Italy Official’s Actions May Prompt EU to Fund Embryonic Stem Cell Research

Bioethics   |   Steven Ertelt   |   May 31, 2006   |   9:00AM   |   WASHINGTON, DC

Italy Official’s Actions May Prompt EU to Fund Embryonic Stem Cell Research Email this article
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by Steven Ertelt Editor
May 31, 2006

Rome, Italy ( — Italy’s new government has already come under fire after an official said he wants to promote the dangerous RU 486 abortion drug. Now another top minister is pushing embryonic stem cell research and the move is causing a political row as the Catholic Church has condemned his actions.

Research Minister Fabio Mussi said on Tuesday that he had withdrawn Italy’s signature from an ethics document signed by the Vatican and European nations opposed to spending taxpayer funds through the European Union for embryonic stem cell research.

The government of former Prime Minister Silvio Berlusconi had signed the document and Italy’s participation in a coalition of nation’s opposed to the destructive research helped stall funding for it.

Now, the coalition of nations, including Germany, Malta, Slovakia, Poland and Austria, may have a difficult time keeping EU tax dollars from paying for the unproven research.

Debates are going on now about the EU’s Framework Programme 7 (FP7) budget, covering 2007-2013.

The FP6 guidelines from the last budget gave preferential treatment to adult stem cell research but still funded embryonic stem cell studies as long as they were not conducted in nations with bans on such funding. Under FP6, eight embryonic stem cell research and over 100 adult stem cell research projects received financial support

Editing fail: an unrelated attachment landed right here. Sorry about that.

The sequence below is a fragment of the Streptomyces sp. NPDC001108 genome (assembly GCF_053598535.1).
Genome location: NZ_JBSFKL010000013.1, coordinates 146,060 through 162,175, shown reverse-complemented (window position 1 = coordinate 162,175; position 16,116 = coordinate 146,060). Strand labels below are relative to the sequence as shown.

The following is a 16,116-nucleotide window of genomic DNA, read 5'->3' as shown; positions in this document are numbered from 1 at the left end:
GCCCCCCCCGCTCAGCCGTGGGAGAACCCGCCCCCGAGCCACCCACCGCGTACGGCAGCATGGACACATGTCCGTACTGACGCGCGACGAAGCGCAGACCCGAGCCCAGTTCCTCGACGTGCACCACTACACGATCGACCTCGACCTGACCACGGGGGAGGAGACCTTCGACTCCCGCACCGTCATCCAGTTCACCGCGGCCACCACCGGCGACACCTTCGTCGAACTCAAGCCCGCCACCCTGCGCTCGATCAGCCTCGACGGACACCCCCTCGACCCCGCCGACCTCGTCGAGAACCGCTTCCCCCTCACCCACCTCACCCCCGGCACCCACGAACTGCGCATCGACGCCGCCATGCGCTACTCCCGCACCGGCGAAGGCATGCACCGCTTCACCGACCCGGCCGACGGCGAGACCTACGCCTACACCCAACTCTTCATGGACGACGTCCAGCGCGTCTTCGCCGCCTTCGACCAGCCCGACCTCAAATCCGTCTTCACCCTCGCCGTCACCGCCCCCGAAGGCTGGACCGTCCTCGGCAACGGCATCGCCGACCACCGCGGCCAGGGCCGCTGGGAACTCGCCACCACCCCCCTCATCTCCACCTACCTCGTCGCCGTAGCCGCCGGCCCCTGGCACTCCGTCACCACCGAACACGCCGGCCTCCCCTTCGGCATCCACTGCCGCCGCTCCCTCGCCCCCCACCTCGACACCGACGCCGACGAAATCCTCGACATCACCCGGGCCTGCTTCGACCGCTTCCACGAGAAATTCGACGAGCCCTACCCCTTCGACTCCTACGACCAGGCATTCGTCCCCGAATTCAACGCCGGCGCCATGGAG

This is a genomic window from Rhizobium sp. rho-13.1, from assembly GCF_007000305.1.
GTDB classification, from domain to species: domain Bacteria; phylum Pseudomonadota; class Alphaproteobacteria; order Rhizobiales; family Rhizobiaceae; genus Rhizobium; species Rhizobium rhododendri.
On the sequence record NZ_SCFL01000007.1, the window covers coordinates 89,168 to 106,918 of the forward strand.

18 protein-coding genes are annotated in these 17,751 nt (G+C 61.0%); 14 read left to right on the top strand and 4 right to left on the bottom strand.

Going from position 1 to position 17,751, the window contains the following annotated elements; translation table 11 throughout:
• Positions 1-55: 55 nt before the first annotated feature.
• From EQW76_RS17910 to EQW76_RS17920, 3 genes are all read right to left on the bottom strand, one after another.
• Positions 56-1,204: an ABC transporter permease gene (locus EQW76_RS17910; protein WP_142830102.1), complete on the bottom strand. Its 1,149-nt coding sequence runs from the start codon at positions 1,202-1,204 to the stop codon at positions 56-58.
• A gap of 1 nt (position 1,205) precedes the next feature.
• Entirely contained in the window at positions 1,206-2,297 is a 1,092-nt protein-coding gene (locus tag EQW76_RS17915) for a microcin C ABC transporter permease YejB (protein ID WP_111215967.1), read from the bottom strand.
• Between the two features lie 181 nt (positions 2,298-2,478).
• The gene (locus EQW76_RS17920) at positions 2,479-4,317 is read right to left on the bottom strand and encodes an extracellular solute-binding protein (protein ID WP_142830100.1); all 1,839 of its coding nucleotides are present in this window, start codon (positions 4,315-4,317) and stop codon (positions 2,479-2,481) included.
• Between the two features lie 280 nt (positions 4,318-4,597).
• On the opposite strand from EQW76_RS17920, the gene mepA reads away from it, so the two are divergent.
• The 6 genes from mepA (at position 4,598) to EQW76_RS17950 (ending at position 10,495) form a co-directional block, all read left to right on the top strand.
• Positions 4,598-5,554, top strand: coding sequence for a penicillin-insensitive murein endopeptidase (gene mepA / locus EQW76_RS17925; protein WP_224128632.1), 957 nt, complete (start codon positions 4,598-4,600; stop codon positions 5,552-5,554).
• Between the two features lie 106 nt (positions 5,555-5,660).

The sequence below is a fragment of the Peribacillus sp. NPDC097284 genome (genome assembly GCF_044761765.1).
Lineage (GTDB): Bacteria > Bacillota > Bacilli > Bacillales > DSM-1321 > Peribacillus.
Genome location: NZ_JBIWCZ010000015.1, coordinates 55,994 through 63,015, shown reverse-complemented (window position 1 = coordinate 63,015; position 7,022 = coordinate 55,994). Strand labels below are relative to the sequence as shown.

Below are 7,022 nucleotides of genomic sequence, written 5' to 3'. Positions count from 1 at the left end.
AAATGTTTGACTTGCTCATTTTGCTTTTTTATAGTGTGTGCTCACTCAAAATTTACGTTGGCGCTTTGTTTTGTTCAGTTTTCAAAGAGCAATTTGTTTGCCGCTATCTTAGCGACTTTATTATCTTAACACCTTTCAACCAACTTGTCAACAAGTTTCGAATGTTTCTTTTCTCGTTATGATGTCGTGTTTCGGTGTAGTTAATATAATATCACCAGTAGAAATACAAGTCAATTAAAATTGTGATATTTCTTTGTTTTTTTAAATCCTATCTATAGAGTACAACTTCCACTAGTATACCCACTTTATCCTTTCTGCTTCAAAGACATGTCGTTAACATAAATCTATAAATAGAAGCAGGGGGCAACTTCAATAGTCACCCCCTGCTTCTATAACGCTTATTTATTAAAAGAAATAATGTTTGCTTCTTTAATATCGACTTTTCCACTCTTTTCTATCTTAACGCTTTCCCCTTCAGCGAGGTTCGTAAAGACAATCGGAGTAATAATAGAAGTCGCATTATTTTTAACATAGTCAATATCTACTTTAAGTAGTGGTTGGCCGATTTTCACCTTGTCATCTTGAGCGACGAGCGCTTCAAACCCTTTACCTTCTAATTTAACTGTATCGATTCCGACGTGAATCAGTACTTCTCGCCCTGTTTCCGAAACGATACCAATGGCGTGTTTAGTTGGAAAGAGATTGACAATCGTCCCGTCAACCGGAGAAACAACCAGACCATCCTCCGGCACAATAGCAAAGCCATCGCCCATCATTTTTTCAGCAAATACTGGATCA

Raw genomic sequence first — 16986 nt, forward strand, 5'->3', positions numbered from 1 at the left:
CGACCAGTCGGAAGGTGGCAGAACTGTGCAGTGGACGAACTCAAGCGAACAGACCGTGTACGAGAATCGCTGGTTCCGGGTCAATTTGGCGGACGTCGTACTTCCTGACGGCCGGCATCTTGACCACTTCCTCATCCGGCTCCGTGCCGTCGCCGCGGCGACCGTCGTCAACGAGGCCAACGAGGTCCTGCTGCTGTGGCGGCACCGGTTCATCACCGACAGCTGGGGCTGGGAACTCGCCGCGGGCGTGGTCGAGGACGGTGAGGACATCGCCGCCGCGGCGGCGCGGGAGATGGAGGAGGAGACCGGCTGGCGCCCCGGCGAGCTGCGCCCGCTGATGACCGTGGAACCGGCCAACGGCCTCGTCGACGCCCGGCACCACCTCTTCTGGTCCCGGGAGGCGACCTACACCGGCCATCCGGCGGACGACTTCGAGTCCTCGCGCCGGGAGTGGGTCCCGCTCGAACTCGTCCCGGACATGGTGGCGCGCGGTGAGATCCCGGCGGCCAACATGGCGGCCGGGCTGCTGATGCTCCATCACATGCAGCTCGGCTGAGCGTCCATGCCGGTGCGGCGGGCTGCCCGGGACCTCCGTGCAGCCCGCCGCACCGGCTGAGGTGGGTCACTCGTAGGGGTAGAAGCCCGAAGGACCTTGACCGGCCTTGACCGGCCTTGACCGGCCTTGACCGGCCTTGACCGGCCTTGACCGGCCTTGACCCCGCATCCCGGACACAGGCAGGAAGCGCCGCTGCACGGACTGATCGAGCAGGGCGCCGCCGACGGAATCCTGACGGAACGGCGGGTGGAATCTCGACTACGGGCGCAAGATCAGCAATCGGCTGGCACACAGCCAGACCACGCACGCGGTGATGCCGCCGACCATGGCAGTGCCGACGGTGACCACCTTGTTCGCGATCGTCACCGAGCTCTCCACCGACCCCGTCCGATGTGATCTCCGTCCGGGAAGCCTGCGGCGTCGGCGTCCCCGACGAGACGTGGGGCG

Mussi’s actions prompted some opposition lawmakers in the Italian parliament to call for a vote of no confidence against Mussi. They also want to know if his actions represent the view of newly-elected Prime Minister Romano Prodi.

Maurizio Gasparri, an opposition leader, told Reuters the government officials in Prodi’s government are acting like "stray dogs" and taking public policy matters in their own hands.

During questioning in the Italian parliament, Deputy Prime Minister, Francesco Rutelli said Mussi’s actions won’t change any regulations on stem cell research funding at the EU. He also said Prodi’s government was forming policy in a collective fashion.

"[O]n these ethically important, delicate and sensitive subjects, there will be a collective orientation to express the position of the majority and the government," he said.

But Family Minister Rosy Bindi told AGi he wasn’t informed of the decision.

"Regarding the decision of Minister Mussi to withdraw Italy’s signature of the ethic declaration on stem cell research, I have reasons to doubt it was a collective decision," he said.

The Catholic Church also condemned Mussi and Avvenire, the newspaper of the Italian Catholic bishops, said it was "shocking" that Mussi took Italy’s name off the document without consulting parliament and top government officials.

Rocco Buttiglione, a former minister in the Berlusconi government, told Reuters that Mussi had the obligation, as well, to uphold Italian law. Italian voters rejected a ballot measure to weaken prohibitions on human embryo research last June.

Last week, Italy’s new health minister, Livia Turco, came under fire for saying the abortion drug should be sold there.